India Is Battling To Control The Rise Of Drug-Resistant TB

Tuberculosis causes severe damage to the lungs and can be fatal if not treated. Tuberculosis is an airborne infection because the bacteria (Mycobacterium tuberculosis) that cause the infection can be aerosolized in air droplets when an infected person coughs without covering their mouth.

Unlike pancreatic cancer which will not show any sign until the third and fourth stages, one of the early signs of tuberculosis is blood in sputum. The patient also starts becoming weak and pale. Although tuberculosis is under control in most developed countries, its effect and mortality are still high in developing countries.

What Is Multi-Drug Resistant Tuberculosis?

The treatment of tuberculosis is usually done with the combination of four antibiotics given over a period of six months. There was a case I encountered recently of Raman who received this treatment over six months but still found blood in his sputum. The treatment was extended for a further three months but he still coughed up blood.

Raman was sent to another clinic for a further test. It was in the new clinic that they found Raman had multidrug-resistant tuberculosis (MDR TB). The implication was that the organism causing the tuberculosis was resistant to 2 of the drugs given to Raman for nine months. The only solution that could save Raman was a new blend of drugs given over 2 years.

The Impact Of Multidrug-Resistant TB On Indian Families

The incidence of MDR TB is on the rise in India. This is a serious concern because of the negative implication it has on the patients and their families. The current treatment of multidrug-resistant TB involves 6 months of injection and another six months of using a different mix of antibiotics.

The drug that is currently used for the treatment of multidrug-resistant TB can have a lot of severe side effects on children including deafness, psychosis, seizure, and blindness. The treatment is very costly and can sink the families of the victim into severe poverty. The current statistics show that the population of Indians that gets cured of MDR TB are more than half less than the total amount that contacts the disease. There is an even more deadly form of this disease known as the extensively drug-resistant TB. There is only 1 in 3 chances of survival for those who have this disease.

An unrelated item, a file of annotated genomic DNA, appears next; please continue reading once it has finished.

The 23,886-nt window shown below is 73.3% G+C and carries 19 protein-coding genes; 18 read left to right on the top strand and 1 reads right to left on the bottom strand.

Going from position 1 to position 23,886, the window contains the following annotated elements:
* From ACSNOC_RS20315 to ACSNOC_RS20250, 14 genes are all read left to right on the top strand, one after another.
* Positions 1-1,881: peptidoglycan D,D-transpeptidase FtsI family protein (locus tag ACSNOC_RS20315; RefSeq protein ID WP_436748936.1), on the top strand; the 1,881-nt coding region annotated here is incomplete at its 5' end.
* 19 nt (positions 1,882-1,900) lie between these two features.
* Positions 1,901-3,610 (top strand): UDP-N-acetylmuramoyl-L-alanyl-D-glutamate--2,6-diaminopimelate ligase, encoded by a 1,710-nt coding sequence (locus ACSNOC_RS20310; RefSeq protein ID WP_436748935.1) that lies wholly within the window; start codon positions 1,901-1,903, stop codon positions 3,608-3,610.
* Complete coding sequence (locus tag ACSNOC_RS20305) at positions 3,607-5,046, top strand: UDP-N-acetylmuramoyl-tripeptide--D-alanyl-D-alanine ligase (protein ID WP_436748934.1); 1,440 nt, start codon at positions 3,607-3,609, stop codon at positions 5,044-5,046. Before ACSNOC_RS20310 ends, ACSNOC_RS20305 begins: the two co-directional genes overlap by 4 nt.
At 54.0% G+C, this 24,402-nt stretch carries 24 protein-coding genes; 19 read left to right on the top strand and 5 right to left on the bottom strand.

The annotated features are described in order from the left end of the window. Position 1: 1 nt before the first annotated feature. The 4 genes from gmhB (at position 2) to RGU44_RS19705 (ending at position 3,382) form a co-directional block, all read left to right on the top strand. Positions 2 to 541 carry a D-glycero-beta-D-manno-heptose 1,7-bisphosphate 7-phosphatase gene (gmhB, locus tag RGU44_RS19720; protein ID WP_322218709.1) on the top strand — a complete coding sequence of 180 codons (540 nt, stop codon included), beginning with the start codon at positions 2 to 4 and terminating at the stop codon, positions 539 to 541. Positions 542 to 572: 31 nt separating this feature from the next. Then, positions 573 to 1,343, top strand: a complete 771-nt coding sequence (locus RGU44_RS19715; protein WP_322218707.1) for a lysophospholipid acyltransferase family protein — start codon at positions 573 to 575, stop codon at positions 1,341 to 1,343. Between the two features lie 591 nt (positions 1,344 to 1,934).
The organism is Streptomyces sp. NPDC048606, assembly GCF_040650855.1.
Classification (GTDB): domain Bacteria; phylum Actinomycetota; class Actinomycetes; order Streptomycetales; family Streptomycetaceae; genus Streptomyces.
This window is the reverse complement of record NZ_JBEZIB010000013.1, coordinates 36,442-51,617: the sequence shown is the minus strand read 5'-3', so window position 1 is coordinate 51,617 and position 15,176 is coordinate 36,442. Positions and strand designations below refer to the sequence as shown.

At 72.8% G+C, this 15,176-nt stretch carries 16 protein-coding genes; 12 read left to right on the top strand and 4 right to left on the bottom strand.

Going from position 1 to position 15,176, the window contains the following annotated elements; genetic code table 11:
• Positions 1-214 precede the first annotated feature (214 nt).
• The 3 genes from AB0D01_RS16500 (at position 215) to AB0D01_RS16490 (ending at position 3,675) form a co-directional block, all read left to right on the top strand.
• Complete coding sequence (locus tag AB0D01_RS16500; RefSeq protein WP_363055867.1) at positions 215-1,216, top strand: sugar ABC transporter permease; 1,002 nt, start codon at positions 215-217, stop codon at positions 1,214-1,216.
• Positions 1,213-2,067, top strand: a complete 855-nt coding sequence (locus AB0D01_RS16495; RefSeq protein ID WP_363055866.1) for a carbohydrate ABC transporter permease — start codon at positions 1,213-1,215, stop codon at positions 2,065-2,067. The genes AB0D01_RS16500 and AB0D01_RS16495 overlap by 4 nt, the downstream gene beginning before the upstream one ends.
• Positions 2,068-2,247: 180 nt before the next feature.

From my studies, I discovered that children are more susceptible to MDR TB especially those who have not been immunized. The side effect and treatment regimen needed to get this disease out of the body is also greater among children. The emergence of MDR TB is a threat to the gains that have so far been made in putting the disease under check in India. This puts the future generation of children at the risk of going through debilitating treatment.

How Severe Is MDR TB In India?

It is estimated that out of the active 9 million cases of TB in the world, India alone has 2 million of these cases. Again, the most MDR TB cases in the world are found in India. I was alarmed to learn that out of the about 100,000 patients with MDR TB will not respond to two of the most powerful medications for TB.

The problem of multidrug resistance is also the reason why it has been difficult to totally eliminate tuberculosis which is one of the oldest diseases in the world. Some Egyptian mummies skeletons have been discovered to have tuberculosis. Written evidence of TB can also be found in a group of prehistoric Sanskrit texts called ‘Rig Veda’.

The treatment of MDR TB is very expensive and takes an agonizingly long time which makes many patients drop out of the process midway. This often leads to further drug resistance because low antibiotic tension is created which can help the bacteria to adapt to the antibiotics in use. It is also disturbing to know that only about 60 percent of those who complete the regimen get cured.

India’s Disturbing Future Of MDR TB

India has set different targets—and hit most of them—but the statistics on the rise of MDR TB is one area the country appears to be helpless. If I am to believe the estimates made using the current statistics, in the next decade, there could be a dramatic rise in MDR TB in India.

Share your thoughts